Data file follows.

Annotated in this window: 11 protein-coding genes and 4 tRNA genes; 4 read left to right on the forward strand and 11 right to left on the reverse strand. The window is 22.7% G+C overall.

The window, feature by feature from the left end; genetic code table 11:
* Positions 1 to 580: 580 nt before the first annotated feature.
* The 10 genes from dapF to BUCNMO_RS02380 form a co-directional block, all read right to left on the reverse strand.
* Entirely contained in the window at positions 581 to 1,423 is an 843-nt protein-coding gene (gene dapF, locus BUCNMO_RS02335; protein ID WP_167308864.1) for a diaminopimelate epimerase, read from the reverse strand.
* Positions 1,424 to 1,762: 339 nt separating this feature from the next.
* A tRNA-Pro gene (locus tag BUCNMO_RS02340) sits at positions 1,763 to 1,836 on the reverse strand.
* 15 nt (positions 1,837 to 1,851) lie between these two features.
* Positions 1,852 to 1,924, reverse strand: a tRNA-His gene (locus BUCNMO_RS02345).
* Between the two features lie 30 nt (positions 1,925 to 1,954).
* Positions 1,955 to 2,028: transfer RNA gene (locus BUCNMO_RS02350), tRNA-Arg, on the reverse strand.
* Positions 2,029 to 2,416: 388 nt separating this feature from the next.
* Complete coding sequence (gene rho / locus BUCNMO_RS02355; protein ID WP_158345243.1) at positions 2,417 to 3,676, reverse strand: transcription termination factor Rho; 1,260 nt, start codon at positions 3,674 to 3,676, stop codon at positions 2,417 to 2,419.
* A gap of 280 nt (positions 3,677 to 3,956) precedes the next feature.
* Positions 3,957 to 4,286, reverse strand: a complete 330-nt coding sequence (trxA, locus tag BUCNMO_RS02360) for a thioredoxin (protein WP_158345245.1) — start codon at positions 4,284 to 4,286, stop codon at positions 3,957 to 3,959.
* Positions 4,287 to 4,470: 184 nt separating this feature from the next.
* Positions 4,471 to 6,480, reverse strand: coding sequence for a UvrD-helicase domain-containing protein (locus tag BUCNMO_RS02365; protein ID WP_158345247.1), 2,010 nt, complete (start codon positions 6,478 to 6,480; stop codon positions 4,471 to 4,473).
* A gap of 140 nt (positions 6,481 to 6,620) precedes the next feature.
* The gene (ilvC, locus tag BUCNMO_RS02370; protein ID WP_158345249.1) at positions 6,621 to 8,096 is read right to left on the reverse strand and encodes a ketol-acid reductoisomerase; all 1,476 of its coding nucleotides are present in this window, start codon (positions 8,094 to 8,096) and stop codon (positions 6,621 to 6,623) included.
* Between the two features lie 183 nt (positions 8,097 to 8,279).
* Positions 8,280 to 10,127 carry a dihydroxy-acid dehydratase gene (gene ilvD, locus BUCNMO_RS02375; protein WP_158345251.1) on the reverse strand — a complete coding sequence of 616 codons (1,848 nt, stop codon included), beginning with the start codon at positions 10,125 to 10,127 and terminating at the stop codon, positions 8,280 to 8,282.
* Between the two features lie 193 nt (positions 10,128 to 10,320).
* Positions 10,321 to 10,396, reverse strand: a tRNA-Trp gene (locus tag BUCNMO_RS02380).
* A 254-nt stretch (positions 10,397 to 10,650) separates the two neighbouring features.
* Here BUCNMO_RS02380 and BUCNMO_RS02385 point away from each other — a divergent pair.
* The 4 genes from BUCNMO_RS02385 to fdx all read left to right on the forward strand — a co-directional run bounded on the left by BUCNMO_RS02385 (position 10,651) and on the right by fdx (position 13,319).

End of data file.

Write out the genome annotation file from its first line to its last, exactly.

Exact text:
Annotated in this window: 11 protein-coding genes and 4 tRNA genes; 4 read left to right on the forward strand and 11 right to left on the reverse strand. The window is 22.7% G+C overall.

The window, feature by feature from the left end; genetic code table 11:
* Positions 1 to 580: 580 nt before the first annotated feature.
* The 10 genes from dapF to BUCNMO_RS02380 form a co-directional block, all read right to left on the reverse strand.
* Entirely contained in the window at positions 581 to 1,423 is an 843-nt protein-coding gene (gene dapF, locus BUCNMO_RS02335; protein ID WP_167308864.1) for a diaminopimelate epimerase, read from the reverse strand.
* Positions 1,424 to 1,762: 339 nt separating this feature from the next.
* A tRNA-Pro gene (locus tag BUCNMO_RS02340) sits at positions 1,763 to 1,836 on the reverse strand.
* 15 nt (positions 1,837 to 1,851) lie between these two features.
* Positions 1,852 to 1,924, reverse strand: a tRNA-His gene (locus BUCNMO_RS02345).
* Between the two features lie 30 nt (positions 1,925 to 1,954).
* Positions 1,955 to 2,028: transfer RNA gene (locus BUCNMO_RS02350), tRNA-Arg, on the reverse strand.
* Positions 2,029 to 2,416: 388 nt separating this feature from the next.
* Complete coding sequence (gene rho / locus BUCNMO_RS02355; protein ID WP_158345243.1) at positions 2,417 to 3,676, reverse strand: transcription termination factor Rho; 1,260 nt, start codon at positions 3,674 to 3,676, stop codon at positions 2,417 to 2,419.
* A gap of 280 nt (positions 3,677 to 3,956) precedes the next feature.
* Positions 3,957 to 4,286, reverse strand: a complete 330-nt coding sequence (trxA, locus tag BUCNMO_RS02360) for a thioredoxin (protein WP_158345245.1) — start codon at positions 4,284 to 4,286, stop codon at positions 3,957 to 3,959.
* Positions 4,287 to 4,470: 184 nt separating this feature from the next.
* Positions 4,471 to 6,480, reverse strand: coding sequence for a UvrD-helicase domain-containing protein (locus tag BUCNMO_RS02365; protein ID WP_158345247.1), 2,010 nt, complete (start codon positions 6,478 to 6,480; stop codon positions 4,471 to 4,473).
* A gap of 140 nt (positions 6,481 to 6,620) precedes the next feature.
* The gene (ilvC, locus tag BUCNMO_RS02370; protein ID WP_158345249.1) at positions 6,621 to 8,096 is read right to left on the reverse strand and encodes a ketol-acid reductoisomerase; all 1,476 of its coding nucleotides are present in this window, start codon (positions 8,094 to 8,096) and stop codon (positions 6,621 to 6,623) included.
* Between the two features lie 183 nt (positions 8,097 to 8,279).
* Positions 8,280 to 10,127 carry a dihydroxy-acid dehydratase gene (gene ilvD, locus BUCNMO_RS02375; protein WP_158345251.1) on the reverse strand — a complete coding sequence of 616 codons (1,848 nt, stop codon included), beginning with the start codon at positions 10,125 to 10,127 and terminating at the stop codon, positions 8,280 to 8,282.
* Between the two features lie 193 nt (positions 10,128 to 10,320).
* Positions 10,321 to 10,396, reverse strand: a tRNA-Trp gene (locus tag BUCNMO_RS02380).
* A 254-nt stretch (positions 10,397 to 10,650) separates the two neighbouring features.
* Here BUCNMO_RS02380 and BUCNMO_RS02385 point away from each other — a divergent pair.
* The 4 genes from BUCNMO_RS02385 to fdx all read left to right on the forward strand — a co-directional run bounded on the left by BUCNMO_RS02385 (position 10,651) and on the right by fdx (position 13,319).